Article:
It is recommended that Local Planning Authorities specify the following environmental zones for exterior lighting control within their Development Plans.

Zone Surrounding Lighting Environment Examples
E0 Protected Dark
(SQM 20.5+)
Astronomical Observable dark skies, UNESCO starlight reserves, IDA dark sky places
E1 Natural

Intrinsically dark
(SQM 20 to 20.5)

Relatively uninhabited rural areas, National Parks, Areas of Outstanding Natural Beauty, IDA buffer zones etc.
E2 Rural Low district brightness
(SQM ~15 to 20)
Sparsely inhabited rural areas, village, or relatively dark outer suburban locations
E3 Suburban Medium district brightness Well inhabited rural and urban settlements, small town centres or suburban locations
E4 Urban High district brightness Town/city centres with high levels of night-time activity
Source: Guidance Notes for the Reduction of Obtrusive Light GN01/2021

Where an area to be lit lies on the boundary of two zones the obtrusive light limitation values used should be those applicable to the most rigorous zone.
NB: Zone E0 must always be surrounded by an E1 Zone.

Lighting Types, qualities and Impacts - Bob Mizon Commission for Dark Skies (CfDS) - March 2016

This paper by Bob Mizon looks at best practice relating to external lighting - Different types of lighting through the years, terminology guide, threats to the environment from blue-rich white lighting, putting light where it is needed, part-night switch-offs and common misconceptions met when discussing quality lighting and good practice...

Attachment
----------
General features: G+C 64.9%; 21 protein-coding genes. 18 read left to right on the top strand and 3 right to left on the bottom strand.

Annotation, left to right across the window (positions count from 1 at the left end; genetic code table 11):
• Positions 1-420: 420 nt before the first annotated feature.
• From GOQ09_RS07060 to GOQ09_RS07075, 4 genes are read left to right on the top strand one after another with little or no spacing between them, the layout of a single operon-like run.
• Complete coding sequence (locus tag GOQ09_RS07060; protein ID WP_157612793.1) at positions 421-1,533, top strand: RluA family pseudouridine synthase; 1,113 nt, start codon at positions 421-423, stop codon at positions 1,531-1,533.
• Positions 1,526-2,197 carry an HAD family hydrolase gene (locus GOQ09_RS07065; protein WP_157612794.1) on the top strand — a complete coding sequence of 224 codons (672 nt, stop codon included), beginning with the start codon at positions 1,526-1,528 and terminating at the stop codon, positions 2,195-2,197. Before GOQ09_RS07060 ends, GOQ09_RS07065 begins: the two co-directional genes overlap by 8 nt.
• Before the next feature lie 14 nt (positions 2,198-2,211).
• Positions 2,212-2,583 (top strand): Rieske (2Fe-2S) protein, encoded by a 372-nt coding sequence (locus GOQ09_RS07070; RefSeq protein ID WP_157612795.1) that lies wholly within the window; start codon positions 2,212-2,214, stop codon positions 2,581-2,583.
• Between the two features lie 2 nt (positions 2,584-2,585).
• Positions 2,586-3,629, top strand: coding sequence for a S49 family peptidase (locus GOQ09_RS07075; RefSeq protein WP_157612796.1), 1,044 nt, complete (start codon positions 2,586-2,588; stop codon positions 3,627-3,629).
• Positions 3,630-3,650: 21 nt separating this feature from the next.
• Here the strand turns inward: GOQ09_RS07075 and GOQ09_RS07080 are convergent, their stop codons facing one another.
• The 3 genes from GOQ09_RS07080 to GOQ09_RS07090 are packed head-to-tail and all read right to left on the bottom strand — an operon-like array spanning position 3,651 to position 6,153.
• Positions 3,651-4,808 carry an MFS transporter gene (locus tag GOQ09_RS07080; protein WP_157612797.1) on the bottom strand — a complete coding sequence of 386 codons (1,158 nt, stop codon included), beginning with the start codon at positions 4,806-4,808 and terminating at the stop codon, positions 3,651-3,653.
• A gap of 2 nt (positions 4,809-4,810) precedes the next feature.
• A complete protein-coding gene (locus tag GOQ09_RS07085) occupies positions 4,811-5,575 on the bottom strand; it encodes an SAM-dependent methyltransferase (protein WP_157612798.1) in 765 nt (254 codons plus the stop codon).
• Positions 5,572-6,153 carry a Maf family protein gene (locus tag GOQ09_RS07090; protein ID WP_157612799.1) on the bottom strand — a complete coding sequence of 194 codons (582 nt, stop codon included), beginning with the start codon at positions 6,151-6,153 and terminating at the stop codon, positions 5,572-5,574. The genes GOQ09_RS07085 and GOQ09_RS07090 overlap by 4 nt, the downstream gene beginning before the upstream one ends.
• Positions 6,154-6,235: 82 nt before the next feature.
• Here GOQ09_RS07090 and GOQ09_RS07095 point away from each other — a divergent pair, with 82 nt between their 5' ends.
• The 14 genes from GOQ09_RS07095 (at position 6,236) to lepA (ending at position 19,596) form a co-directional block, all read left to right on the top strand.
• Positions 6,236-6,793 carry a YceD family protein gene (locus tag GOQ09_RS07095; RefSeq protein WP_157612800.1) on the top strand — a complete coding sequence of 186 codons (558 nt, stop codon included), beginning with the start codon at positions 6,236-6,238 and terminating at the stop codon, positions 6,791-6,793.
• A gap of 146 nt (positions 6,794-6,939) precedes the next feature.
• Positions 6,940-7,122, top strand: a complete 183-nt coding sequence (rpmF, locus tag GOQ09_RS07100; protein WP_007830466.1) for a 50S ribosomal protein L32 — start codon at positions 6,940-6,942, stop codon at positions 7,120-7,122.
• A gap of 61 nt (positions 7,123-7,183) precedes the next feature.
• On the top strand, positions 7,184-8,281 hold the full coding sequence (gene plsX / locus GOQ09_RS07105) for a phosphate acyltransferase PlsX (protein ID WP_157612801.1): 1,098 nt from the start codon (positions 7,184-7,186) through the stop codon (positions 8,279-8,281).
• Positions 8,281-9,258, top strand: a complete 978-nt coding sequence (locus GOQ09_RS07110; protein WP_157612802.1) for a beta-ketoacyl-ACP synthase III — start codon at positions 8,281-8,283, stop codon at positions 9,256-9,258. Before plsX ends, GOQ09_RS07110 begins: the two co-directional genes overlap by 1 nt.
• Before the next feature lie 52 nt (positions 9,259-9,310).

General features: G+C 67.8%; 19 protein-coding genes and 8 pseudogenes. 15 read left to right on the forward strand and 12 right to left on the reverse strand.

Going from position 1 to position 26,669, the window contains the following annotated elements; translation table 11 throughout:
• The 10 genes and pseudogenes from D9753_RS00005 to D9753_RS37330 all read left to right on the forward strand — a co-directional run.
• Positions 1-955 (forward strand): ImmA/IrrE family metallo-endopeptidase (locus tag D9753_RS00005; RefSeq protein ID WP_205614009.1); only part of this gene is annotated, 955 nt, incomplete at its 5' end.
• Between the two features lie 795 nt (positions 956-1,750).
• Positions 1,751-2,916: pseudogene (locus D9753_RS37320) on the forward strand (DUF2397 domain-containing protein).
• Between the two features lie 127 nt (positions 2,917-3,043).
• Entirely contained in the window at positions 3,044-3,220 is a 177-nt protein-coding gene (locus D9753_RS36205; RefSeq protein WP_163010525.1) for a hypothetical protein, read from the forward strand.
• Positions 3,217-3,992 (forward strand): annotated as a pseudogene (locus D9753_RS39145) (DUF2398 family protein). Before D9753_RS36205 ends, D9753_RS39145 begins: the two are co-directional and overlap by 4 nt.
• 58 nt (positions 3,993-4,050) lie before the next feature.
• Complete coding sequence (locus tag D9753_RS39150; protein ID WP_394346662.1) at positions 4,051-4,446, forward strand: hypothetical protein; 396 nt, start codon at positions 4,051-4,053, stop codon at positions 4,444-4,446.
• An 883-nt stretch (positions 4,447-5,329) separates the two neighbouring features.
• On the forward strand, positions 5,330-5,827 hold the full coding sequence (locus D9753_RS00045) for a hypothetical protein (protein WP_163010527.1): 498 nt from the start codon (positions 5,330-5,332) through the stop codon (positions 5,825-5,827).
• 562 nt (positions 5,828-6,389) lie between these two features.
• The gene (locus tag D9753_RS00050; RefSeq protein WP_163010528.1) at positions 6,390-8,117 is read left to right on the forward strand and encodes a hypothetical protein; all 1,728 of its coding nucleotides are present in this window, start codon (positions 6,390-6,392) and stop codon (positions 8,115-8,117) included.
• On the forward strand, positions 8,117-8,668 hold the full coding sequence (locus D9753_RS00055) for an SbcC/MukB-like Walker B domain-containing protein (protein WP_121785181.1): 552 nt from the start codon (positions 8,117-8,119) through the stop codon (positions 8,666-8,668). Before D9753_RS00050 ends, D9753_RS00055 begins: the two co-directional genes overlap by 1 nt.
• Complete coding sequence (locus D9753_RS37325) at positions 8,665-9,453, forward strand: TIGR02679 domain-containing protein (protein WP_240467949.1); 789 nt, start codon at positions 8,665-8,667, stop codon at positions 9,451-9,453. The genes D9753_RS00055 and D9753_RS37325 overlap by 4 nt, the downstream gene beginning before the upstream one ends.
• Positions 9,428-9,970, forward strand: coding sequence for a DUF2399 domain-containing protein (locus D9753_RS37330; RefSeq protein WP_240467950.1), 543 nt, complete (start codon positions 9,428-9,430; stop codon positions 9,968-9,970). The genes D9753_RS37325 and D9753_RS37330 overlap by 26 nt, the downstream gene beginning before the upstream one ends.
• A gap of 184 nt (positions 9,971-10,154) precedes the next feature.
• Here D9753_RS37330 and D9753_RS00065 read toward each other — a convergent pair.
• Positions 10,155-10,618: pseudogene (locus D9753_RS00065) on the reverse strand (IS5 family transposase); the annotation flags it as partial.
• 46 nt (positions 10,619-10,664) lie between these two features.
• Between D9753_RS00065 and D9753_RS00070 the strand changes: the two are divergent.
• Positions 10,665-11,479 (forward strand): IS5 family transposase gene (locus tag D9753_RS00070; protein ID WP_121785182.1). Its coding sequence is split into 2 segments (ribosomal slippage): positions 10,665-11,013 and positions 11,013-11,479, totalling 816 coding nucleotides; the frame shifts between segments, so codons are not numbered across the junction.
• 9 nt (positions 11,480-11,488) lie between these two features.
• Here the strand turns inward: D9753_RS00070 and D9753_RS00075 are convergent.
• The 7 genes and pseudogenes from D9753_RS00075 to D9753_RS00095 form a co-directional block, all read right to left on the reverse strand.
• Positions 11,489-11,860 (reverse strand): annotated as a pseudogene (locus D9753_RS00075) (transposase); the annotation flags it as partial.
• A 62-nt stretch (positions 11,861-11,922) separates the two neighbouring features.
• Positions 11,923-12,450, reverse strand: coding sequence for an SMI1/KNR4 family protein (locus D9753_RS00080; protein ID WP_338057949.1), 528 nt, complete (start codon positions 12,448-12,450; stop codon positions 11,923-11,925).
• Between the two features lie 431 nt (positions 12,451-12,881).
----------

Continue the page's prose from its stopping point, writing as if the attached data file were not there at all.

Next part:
Download Lighting: types, qualities and impacts (PDF - 1.2Mb)

Institute of Lighting Professionals

The Institution of Lighting Professionals (ILP) is the UK and Ireland's largest and most influential professional lighting association, dedicated solely to excellence in lighting.

The key purpose of the ILP is to promote excellence in all forms of lighting. This includes interior, exterior, sports, road, flood, emergency, tunnel, security and festive lighting as well as design and consultancy services.

Their website contains a wealth of information and advice, and we would recommend the two links below - the first one being a PDF, and the second link taking you to the free resources page on their website:

Guidance Notes for the Reduction of Obtrusive Light (PDF)

Free Resources from the Institute of Lighting Professionals

More Links to useful resources

Blinded by the Light: A Handbook on Light Pollution

Universe Today - LEDs: Light Pollution Solution or Night Sky Nemesis? - Article by Bob King

Edison Tech Centre - Find out about the evolution of the Electric Light

Hidden Stars: an illustrated booklet for children aged 8+

Blue Light and Living Things: The harmful effects of blue light - paper by Robert Fosbury

International working group (PDF) - Regional Government of Andalusia - Declaration on the use of blue-rich white light sources for nighttime lighting

Understanding & choosing colour temperature in LED lights (YouTube Video) - David Geldart of Lumicrest Lighting Solutions

Blue-rich LED Lighting — Bright New Future? - The Commission for Dark Skies

Switchoffs - Most UK councils are adopting environmental and economic lights-out policies - The Commission for Dark Skies